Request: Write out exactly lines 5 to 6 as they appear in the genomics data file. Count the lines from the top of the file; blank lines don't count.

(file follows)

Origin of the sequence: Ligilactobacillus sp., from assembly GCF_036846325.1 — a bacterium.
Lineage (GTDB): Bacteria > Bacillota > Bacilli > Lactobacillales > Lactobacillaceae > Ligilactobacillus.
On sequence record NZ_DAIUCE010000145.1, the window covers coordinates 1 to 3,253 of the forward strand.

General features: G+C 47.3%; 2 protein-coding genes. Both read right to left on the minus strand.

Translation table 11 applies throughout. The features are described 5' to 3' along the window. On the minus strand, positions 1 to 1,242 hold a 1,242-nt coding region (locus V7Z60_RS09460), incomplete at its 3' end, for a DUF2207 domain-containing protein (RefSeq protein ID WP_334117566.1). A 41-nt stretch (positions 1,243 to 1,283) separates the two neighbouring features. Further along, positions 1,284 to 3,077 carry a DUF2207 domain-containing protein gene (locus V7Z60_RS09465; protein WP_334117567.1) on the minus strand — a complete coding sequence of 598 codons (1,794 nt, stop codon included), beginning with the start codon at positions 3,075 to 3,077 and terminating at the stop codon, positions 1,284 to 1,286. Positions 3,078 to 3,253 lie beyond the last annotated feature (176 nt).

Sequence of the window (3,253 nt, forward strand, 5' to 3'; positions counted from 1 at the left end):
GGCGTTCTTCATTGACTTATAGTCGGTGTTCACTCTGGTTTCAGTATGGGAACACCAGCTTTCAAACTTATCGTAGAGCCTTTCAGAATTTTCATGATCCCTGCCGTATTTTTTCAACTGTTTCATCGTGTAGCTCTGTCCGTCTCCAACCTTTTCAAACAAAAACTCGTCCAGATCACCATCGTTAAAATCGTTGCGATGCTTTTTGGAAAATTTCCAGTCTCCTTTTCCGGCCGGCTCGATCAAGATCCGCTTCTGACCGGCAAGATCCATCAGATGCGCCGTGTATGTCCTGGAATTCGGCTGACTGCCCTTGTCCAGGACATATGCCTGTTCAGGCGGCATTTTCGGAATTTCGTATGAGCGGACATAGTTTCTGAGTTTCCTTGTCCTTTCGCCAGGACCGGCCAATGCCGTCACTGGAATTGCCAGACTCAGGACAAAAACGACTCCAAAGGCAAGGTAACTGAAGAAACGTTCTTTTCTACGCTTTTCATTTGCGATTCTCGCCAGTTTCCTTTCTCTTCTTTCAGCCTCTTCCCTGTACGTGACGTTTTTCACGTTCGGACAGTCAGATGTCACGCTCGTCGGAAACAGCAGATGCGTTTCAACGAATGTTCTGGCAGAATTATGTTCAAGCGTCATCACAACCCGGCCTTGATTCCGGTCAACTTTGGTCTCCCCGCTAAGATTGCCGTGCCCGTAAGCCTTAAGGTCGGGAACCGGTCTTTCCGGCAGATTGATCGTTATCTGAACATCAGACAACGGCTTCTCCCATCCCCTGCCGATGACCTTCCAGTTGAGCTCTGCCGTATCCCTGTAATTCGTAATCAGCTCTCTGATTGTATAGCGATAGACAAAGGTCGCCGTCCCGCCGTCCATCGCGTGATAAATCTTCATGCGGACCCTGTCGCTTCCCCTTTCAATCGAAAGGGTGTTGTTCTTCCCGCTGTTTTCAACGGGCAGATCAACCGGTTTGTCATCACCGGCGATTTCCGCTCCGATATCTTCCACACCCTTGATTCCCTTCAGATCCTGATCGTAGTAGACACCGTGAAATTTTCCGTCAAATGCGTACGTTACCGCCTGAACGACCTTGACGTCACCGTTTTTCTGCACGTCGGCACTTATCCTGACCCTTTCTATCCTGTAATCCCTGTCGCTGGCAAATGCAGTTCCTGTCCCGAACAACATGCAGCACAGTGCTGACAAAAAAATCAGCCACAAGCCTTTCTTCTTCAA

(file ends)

Translation table 11 applies throughout. The features are described 5' to 3' along the window. On the minus strand, positions 1 to 1,242 hold a 1,242-nt coding region (locus V7Z60_RS09460), incomplete at its 3' end, for a DUF2207 domain-containing protein (RefSeq protein ID WP_334117566.1). A 41-nt stretch (positions 1,243 to 1,283) separates the two neighbouring features. Further along, positions 1,284 to 3,077 carry a DUF2207 domain-containing protein gene (locus V7Z60_RS09465; protein WP_334117567.1) on the minus strand — a complete coding sequence of 598 codons (1,794 nt, stop codon included), beginning with the start codon at positions 3,075 to 3,077 and terminating at the stop codon, positions 1,284 to 1,286. Positions 3,078 to 3,253 lie beyond the last annotated feature (176 nt).

Sequence of the window (3,253 nt, forward strand, 5' to 3'; positions counted from 1 at the left end):